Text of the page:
How China profits from COSCO's avoidance of Israel

COSCO ship  credit: Shutterstock
COSCO ship credit: Shutterstock

The decision by COSCO not to visit Israeli ports has boosted the market share of Chinese shipping lines.

The exposure by "Globes" of the decision by Chinese shipping giant COSCO two weeks ago to stop visiting Israeli ports aroused international interest and concern, and now the numbers that demonstrate how China benefits from the move can be revealed.

According to Lloyd’s List, the decision by major shipping lines, led by Maersk, to avoid the Red Sea from December 17 led to a drop in the number of ships transiting the route from over 100 a week to fewer than 36. Shunning the sea lane via which, in normal times, 12% of global trade passes means a voyage two or three weeks longer around the Cape of Good Hope.

The big beneficiaries of this decline in cargo ship traffic in the Red Sea are small companies whose ships declare in their position reports that they have no connection to Israel, as demanded by the Houthi rebels, and Chinese-owned vessels, the proportion of which in the total number of ships transiting the Red Sea has shot up.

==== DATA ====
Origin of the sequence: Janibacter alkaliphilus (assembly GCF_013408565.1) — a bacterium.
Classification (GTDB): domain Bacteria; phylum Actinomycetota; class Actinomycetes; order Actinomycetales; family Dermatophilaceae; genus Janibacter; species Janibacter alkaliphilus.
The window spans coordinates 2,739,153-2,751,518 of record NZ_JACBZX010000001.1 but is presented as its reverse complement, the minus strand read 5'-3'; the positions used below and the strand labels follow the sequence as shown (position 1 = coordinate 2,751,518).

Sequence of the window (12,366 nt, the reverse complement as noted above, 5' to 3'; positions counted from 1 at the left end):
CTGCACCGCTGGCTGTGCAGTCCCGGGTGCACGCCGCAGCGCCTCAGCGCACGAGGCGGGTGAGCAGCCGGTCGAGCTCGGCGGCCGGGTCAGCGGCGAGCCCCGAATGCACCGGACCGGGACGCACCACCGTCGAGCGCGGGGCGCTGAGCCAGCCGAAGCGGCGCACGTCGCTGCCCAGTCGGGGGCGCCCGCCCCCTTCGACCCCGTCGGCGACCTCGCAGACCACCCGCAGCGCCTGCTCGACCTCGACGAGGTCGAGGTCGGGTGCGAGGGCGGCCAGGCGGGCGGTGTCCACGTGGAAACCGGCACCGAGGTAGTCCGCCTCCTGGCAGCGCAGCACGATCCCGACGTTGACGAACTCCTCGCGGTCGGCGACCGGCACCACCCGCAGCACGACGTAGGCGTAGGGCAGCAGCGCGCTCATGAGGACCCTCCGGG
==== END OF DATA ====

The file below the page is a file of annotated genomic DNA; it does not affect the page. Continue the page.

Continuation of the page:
This trend demonstrates beyond doubt that besides the pressure that the Chinese seek to bring on Israel, they are also interested in the economic benefit arising from the fact that European importers from the East who want short supply chains have become highly dependent on Chinese shipping lines. The much shorter route via the Red Sea than via the Cape of Good Hope also ensures greater availability of COSCO ships than of those of its competitors.

In May last year, COSCO launched a service transporting Chinese-made cars to Eilat.

Published by Globes, Israel business news - - on January 22, 2024.

© Copyright of Globes Publisher Itonut (1983) Ltd., 2024.

COSCO ship  credit: Shutterstock
COSCO ship credit: Shutterstock
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